Nineteenth Century Judicial Attitudes Toward Child Custody, Rape and Prostitution
Constance B. Backhouse
University of Ottawa - Common Law Section
Sheilah L. Martin and Kathleen E. Mahoney, eds., Equality and Judicial Neutrality (Toronto: Carswell, 1987) 271-281
Canadian jurisprudence in cases involving child custody, rape and prostitution throughout nineteenth century illustrates that the judiciary espoused a rigid view of women's role as subordinate in families and society. Judges also embraced a double-standard in expectations of women's and men's sexual morality. Judicial decisions were not merely a reflection of the social realities at the time; judges opposed efforts to advance women's status, and systematically tried to restrict women to traditional roles in a society that privileged men. The author examines decisions in child custody and rape to show significant bias in favour of fathers and claimants. Judicial permissiveness of prostitution was not the result of an anomalous desire to protect women, but to protect prostitution as an institution. Judicial attitudes consistently protected the freedom and power of men over women in nineteenth-century Canada.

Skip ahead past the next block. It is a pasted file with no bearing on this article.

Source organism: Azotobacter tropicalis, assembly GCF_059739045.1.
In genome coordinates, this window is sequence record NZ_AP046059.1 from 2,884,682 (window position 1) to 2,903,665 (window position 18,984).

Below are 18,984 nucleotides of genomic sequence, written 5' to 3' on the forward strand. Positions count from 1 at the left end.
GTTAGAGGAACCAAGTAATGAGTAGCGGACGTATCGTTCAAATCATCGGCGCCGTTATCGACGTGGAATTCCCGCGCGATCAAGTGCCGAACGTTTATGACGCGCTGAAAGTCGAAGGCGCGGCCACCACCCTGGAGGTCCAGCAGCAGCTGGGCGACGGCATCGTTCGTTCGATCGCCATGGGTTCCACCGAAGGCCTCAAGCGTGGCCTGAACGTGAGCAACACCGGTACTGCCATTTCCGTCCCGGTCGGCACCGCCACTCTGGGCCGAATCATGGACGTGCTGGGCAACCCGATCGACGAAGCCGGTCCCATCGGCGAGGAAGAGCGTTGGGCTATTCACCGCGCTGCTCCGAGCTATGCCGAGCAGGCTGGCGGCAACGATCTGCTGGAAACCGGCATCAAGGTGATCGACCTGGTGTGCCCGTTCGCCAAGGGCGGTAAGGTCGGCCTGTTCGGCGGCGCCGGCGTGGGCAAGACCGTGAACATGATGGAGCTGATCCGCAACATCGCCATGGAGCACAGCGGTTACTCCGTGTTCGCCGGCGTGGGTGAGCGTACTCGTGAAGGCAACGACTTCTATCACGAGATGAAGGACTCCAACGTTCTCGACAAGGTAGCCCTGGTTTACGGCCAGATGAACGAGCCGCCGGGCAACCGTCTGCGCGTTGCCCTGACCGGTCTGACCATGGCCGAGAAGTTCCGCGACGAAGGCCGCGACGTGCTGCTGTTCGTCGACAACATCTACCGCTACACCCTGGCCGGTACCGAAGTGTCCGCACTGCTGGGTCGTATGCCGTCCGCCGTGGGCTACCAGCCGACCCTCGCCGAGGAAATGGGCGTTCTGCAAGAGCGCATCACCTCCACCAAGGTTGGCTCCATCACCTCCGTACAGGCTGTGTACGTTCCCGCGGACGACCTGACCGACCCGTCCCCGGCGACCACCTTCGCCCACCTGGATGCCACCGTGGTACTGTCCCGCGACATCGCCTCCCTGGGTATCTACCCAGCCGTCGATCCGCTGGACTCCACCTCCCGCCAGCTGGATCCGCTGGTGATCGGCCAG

Number of Pages in PDF File: 11
Keywords: child, custody, rape, families, sexual, morality, status, prostitution, nineteenth, century, judicial, women, feminist, judicial, Canada, Canadian, law, legalAccepted Paper Series
Date posted: May 19, 2013
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